The li element is to specify how to layout the widget, these inform the location and size of the widget in the dashboard. The data-row and data-col attributes specify the cell that the widget's upper-left corner will be start in. The data-sizex and data-sizey attributes specify the width and height of the widget in grid cells. You can read more about how to position widgets from the Dashing site.

Further Customizations

Armed with the basics, you can create a dashboard customized specifically for your needs. However, I ran into a few issues I feel warrant additional treatment. Some are specific to running on the raspberry pi.

Separating Configuration from Source Code

The first issue I wanted to address was removing the somewhat sensitive information like API tokens and authentication credentials from source control. I found that the widgets typically didn't bother doing this. However, I wanted to publish the complete development history of my dashboard, so I needed to address this up front. I ended up using the dotenv gem to put settings into the ENV array. I then just changed the widgets to use ENV[setting] rather than hard-coding the setting directly in code.

I did run into one snag with this approach. Initially, I loaded the environment directly in the rackup file, config.ru. However, I found this did not load the settings into ENV in time for all the necessary code. Specifically, jobs that referenced ENV outside of the scheduled routines could not see their settings. Looking at the source code, I found that Dashing loads files under lib/ before it loads the jobs. By putting the environment initialization in a file under lib, settings were loaded and accessible as I initially expected. 

Installing Native Gems Through APT

Another snag I ran into was that certain ruby gems needed native extensions. Since these are architecture dependent they need to be compiled for the raspberry pi's ARM processor. While it eventually worked, the time it took to install was extremely long. I found that I didn't have to do this. Raspbian includes packages for certain common ruby packages. Before installing gems that a widget requires through gem install or bundler try installing it through APT first. For example, I installed nokogiri directly like so:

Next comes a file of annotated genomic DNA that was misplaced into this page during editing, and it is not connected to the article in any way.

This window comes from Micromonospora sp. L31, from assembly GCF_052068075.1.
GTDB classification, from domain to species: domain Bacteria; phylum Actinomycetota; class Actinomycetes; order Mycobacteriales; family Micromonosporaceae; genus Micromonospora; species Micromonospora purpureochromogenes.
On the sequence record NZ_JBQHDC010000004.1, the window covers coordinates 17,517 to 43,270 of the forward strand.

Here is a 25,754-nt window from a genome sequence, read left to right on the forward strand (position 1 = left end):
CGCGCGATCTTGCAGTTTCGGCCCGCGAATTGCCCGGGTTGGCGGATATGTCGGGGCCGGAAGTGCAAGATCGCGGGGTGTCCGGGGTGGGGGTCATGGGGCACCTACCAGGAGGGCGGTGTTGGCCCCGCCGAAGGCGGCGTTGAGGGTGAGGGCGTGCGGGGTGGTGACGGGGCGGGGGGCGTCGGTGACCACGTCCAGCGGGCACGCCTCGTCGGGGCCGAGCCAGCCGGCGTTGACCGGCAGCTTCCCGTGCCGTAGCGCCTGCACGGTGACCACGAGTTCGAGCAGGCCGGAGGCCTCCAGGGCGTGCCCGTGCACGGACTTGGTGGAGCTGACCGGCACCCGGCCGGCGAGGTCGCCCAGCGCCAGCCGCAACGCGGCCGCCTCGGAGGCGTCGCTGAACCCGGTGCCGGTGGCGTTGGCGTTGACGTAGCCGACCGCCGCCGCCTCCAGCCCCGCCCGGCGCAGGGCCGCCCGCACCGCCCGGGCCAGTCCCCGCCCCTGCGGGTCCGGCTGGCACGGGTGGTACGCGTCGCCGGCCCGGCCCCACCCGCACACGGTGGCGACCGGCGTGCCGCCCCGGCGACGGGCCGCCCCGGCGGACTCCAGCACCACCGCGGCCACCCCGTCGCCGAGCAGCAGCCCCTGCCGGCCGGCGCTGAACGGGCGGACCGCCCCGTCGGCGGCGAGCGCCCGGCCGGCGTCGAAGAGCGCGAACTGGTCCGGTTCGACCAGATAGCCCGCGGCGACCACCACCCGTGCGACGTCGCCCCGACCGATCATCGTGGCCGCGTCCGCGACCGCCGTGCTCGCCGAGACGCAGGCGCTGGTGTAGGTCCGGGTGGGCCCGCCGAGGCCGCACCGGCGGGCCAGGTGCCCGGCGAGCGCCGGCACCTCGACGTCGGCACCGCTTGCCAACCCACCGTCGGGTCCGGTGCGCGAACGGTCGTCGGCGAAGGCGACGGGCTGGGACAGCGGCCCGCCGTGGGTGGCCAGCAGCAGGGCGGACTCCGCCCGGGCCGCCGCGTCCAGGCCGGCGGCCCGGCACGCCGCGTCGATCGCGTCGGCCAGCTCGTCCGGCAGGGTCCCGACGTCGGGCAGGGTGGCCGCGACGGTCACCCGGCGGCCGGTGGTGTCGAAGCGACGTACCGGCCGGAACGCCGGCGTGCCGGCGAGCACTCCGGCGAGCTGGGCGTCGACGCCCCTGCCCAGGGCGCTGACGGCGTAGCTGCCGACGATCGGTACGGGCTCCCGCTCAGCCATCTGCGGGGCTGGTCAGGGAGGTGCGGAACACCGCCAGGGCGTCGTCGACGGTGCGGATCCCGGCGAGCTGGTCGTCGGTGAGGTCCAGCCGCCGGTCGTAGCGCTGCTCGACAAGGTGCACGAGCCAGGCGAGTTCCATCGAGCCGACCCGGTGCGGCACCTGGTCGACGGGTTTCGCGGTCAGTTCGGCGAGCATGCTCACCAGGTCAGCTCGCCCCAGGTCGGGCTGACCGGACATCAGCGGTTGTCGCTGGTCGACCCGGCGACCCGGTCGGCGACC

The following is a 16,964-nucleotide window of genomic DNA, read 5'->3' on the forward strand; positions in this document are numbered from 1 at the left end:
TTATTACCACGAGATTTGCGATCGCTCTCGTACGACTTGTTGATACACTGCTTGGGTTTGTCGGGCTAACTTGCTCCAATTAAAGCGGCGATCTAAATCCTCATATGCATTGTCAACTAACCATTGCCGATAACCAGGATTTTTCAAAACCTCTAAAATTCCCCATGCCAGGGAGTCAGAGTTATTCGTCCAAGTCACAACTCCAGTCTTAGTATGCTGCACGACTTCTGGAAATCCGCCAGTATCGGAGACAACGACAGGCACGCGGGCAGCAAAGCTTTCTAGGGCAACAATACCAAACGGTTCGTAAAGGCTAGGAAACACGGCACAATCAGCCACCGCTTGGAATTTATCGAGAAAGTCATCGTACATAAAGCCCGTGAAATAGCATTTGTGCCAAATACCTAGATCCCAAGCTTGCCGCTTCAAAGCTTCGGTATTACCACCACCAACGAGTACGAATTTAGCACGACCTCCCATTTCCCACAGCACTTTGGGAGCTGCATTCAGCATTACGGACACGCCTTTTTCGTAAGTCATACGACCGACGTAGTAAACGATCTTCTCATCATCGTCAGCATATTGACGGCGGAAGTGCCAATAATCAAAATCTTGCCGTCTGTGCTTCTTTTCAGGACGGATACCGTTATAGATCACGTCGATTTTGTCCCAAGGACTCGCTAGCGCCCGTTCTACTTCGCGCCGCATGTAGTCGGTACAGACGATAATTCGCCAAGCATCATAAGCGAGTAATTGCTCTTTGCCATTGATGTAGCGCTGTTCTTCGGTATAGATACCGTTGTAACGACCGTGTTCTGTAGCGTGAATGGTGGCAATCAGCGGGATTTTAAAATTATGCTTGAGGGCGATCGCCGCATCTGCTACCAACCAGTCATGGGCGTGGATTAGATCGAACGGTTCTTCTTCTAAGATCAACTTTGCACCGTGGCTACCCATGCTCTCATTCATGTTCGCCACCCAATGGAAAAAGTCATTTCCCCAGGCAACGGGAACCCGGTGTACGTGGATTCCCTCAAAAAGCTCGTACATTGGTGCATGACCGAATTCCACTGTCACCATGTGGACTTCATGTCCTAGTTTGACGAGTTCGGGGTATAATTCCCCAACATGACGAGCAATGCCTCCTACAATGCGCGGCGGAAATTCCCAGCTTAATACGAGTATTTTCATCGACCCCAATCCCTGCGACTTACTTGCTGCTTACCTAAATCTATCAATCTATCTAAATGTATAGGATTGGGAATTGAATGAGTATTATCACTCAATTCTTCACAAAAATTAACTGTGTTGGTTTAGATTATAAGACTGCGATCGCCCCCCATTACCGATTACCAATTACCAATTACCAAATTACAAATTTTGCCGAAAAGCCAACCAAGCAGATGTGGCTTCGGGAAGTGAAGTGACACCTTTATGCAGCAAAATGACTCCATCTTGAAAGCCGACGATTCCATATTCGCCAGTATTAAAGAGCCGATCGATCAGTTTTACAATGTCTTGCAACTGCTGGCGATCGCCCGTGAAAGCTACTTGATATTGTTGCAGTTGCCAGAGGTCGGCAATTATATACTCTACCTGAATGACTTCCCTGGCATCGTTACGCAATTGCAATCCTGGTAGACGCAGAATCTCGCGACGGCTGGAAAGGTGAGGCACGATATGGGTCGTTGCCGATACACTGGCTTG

$ sudo apt-cache search nokogiri  
 libnokogiri-ruby - Transitional package for ruby-nokogiri  
 libnokogiri-ruby1.8 - Transitional package for ruby-nokogiri  
 libnokogiri-ruby1.9 - Transitional package for ruby-nokogiri  
 libnokogiri-ruby1.9.1 - Transitional package for ruby-nokogiri  
 ruby-nokogiri - HTML, XML, SAX, and Reader parser for Ruby
$ sudo apt-get install libnokogiri-ruby

Slow CSS Transitions

Finally, I found that many of the widgets used CSS3 transitions to make the widgets look more visually appealing. However, these transitions did not render well on the raspbery pi. Instead of looking smooth and visually appealing, they often just delayed the widget from showing up quickly. I ended up modifying the offending widgets to not using transitions.


That about covers the basics and a few snags you might encounter while developing a dashboard for the raspberry pi. I have made the complete source code for my own dashboard available on my github account. Have fun developing your own!